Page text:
Unit 2 Part 2 Notes -- Tissues

Unit 2 Part 2 – Tissues

  1. Tissues
  • Epithelial
  • Connective
  • Muscle
  • Nervous

  1. Tissues differ from each other in size, shape, amount, kind of material, and function.

  1. Epithelial Tissue
  • Covers body and parts.
  • Packed tightly together with little or no intercellular material (no blood vessels).
  • Subdivided according to shape and arrangement of cells

Image result for epithelial tissue

A.  Shape

  • Squamous    Flat and scale like

  • Cuboidal – Cube shaped

  • Columnar – Higher than wide

    B.  Arrangement

    • Simple – Single layer of same shaped cells

    Image result for simple epithelial tissue

    • Stratified – Many layers of same shaped cell

    • Transitional – Several layers of different shaped cells

    C.  Types/Functions of Cell Arrangements

    • Simple Squamous

    Related image

    1. Single layer, flat, and scale-like

    2. Function – Absorption

    3. Ex. Oxygen into blood from lungs

    • Stratified Squamous

    Image result for stratified squamous epithelium

    1. Several layers of closely  packed cells

    2. Function – Protection from microorganisms, found in areas of high friction

    3. Ex. Skin and mucous membranes

    • Stratified Transitional

    1. Found in areas needed to stretch

    2. Usually ten or more layers (protection) when not stretched

    3. When stretching occurs, epithelial sheet expands to form a single layer

    4. Ex. Urinary bladder

    • Simple Columnar

    1. Contain “goblet cells” which produce mucus.

    2. Specialize in absorption.

    3. Ex. Inner surfaces of stomach, intestines, and parts of respiratory and reproductive tracts.

    • Pseudo-stratified

    Image result for pseudostratified epithelium labeled

    1. Appears to be two layered but actually is not (pseudo – false)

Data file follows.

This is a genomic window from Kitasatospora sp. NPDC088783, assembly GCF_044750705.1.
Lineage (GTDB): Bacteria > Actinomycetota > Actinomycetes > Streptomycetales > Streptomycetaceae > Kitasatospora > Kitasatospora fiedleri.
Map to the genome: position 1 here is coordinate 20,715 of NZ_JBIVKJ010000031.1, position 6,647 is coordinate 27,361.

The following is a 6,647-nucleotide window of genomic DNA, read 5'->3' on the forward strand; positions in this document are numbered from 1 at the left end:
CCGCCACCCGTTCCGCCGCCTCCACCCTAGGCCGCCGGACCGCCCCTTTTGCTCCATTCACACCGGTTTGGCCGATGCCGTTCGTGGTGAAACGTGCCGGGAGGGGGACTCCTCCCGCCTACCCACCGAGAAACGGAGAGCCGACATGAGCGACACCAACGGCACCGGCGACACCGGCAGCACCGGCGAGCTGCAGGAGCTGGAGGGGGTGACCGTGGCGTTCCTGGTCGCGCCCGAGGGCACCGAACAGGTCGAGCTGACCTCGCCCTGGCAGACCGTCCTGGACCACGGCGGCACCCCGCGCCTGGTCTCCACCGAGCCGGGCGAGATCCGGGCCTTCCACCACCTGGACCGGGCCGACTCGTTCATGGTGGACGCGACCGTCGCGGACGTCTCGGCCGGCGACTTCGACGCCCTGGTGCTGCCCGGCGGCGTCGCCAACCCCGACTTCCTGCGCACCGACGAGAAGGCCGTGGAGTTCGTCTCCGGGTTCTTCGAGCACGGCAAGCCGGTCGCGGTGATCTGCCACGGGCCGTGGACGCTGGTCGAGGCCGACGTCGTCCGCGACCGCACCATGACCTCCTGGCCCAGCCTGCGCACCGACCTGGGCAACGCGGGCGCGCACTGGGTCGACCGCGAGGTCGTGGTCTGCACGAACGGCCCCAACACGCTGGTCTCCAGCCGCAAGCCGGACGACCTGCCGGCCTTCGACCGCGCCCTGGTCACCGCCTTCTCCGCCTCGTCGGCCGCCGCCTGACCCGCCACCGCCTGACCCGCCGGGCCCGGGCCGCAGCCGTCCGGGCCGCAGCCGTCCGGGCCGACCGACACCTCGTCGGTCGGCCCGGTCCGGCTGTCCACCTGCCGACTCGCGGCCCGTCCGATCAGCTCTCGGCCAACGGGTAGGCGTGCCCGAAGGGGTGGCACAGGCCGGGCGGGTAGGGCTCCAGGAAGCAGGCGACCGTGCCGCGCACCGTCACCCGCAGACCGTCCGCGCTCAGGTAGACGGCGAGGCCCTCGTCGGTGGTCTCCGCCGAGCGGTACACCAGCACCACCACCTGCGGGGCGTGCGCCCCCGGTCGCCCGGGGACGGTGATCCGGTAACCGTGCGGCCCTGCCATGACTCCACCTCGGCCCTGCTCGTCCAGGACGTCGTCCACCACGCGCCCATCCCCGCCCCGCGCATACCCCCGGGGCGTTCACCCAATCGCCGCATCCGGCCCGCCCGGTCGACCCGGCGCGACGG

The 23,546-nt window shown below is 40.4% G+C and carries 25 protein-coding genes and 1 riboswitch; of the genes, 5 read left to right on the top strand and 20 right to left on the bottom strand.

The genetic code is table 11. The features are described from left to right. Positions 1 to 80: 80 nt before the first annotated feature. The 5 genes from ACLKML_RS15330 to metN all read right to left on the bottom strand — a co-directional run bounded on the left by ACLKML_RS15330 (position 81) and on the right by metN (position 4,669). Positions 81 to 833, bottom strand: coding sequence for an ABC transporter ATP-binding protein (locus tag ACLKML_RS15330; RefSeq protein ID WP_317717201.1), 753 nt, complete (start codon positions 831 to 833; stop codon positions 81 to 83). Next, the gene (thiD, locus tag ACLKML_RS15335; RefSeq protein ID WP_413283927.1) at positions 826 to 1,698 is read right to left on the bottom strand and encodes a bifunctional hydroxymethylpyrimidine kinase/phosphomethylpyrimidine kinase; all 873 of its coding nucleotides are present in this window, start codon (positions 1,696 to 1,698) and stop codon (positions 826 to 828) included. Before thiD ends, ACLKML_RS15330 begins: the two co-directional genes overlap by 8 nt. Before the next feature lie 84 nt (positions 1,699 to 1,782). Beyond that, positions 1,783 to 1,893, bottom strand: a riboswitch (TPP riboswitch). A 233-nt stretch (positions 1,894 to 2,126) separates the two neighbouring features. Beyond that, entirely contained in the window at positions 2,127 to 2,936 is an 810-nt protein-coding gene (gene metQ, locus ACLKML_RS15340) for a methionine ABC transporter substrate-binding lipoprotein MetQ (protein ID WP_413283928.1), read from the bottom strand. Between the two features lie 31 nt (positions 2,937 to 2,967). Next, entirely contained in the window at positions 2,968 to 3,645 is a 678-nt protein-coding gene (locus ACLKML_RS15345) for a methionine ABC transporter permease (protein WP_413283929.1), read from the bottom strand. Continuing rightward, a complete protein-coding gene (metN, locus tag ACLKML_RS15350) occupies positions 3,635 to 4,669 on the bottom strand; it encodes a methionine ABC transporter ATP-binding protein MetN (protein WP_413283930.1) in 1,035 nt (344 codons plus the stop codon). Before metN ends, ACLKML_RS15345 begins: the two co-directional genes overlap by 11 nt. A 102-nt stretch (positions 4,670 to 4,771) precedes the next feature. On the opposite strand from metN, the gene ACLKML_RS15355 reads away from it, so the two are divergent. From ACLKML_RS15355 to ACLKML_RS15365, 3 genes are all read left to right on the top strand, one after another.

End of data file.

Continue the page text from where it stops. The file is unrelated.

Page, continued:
2. Contain cilia --- Movement of particles across surface of cells/tissue

    3. Ex. Trachea and windpipe

    • Glandular
    1. Act alone or in groups (glands).

    2. Exocrine glands – Release product into duct. (Tears, Sweat, Saliva, and Oil are examples)

    3.                               Endocrine glands – Release product into bloodstream.

    1. Connective Tissue
    • Most abundant of tissues.

    • Resemble paper thin webs that anchor organs together and give them their shape.

    • Also exist as strong cords (ligaments and tendons)

    • Differ from epithelial tissue in amount and kind of intercellular material (matrix)

    • 7 kinds of connective tissue
    1. Areolar

      1. Most widely distributed.

      2. “Glue” that anchors internal organs.

    1. Adipose

      1. Specialized to store lipids.

      2. Numerous spaces present between cells so they may swell.

    2. Fibrous

      1. Consist of bundles of strong, white collagen.

      2. Provide great strength and non-stretchability.

    3. Bone

      1. Matrix is hard and calcified.

      2. Form numerous building blocks    called Haversian systems.

      3. Storage area for calcium and phosphorus.

      4. Provide protection and support.

    4. Cartilage

      Related image

      1. Differs from bone in that it resembles plastic or gristle.

      2. Firm but flexible.

    5. Blood

      1. Liquid matrix

      2. Function – Transportation and Protection

      3. Ex. Red and White blood cells

    6. Hemopoetic Tissue

      1. Found in marrow of bone, spleen, tonsils, and lymph nodes

      2. Function – Blood cell and Lymphatic cell formation (Rid body of disease)

    1. Muscle Tissue
    • 3 Types
      1. SkeletalRelated image

        1. Voluntary -can be willfully controlled (controlled by the SNS - Somatic Nervous System)
        2. Individual cells appear long and threadlike.
        3. Attached to bones and create movement.
        4. Striated – has dark bands
        5. Multi-nucleate - more than one nucleus per cell

      1. CardiacImage result for cardiac muscle

        1. Form walls of the heart.
        2. Involuntary -- Controlled by the ANS - (Autonomic Nervous System)
        3. Striated with intercalated disks
        4. Allows heart to expand and contract (heartbeat)
        5. Shorter and web-like
        6. Uni-nucleate - only one nucleus per cell

      1. Smooth (Visceral)Image result for smooth muscle

        1. Form walls of hollow organs (blood vessels, intestines, and respiratory tubes).
        2. Involuntary
        3. Contractions propel food down digestive tract and bronchioles to contract during asthma attacks (Peristalsis)
        4. Non-Striated
        5. Uni-nucleate - only one nucleus per cell

    1. Nervous Tissue

    • Consist of nerve cells (neurons) and supporting cells (neuroglia)
    • Neurons contain 1 axon (carry impulses away from cell body) and 1 or more dendrites (carry impulses to cell body)
    • Function – Rapid communication  between body parts.